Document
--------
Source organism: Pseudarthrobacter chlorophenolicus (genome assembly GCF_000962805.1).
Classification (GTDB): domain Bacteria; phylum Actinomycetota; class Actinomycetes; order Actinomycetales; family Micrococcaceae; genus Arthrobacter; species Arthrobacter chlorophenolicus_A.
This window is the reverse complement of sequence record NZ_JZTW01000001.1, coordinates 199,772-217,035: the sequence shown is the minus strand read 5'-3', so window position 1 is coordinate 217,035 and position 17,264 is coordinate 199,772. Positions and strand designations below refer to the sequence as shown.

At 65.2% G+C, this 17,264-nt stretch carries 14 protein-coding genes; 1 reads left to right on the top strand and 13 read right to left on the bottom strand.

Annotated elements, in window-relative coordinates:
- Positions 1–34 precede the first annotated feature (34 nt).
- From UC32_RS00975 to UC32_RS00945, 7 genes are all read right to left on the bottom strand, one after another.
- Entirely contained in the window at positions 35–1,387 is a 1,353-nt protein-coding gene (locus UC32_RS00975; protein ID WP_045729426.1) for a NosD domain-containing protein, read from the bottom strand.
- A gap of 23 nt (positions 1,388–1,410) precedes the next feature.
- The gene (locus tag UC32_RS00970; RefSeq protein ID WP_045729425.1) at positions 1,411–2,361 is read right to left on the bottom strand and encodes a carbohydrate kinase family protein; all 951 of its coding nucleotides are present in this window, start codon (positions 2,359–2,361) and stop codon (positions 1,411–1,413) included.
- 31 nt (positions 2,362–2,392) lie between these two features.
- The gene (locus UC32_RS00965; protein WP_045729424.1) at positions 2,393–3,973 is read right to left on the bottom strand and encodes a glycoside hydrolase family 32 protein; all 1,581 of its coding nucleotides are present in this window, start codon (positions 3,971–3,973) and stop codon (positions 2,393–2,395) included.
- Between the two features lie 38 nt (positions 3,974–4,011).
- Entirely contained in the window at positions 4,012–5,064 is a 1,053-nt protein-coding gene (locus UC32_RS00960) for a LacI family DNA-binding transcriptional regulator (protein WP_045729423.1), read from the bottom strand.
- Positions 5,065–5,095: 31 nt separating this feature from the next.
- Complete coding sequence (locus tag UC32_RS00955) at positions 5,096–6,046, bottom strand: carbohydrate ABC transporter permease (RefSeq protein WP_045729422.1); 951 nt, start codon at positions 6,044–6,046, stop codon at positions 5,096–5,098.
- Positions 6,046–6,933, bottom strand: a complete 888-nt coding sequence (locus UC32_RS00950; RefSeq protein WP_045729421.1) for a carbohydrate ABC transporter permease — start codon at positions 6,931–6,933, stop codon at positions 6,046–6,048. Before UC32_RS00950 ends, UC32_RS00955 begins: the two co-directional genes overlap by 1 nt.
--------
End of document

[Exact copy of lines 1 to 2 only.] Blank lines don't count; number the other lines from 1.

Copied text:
Source organism: Pseudarthrobacter chlorophenolicus (genome assembly GCF_000962805.1).
Classification (GTDB): domain Bacteria; phylum Actinomycetota; class Actinomycetes; order Actinomycetales; family Micrococcaceae; genus Arthrobacter; species Arthrobacter chlorophenolicus_A.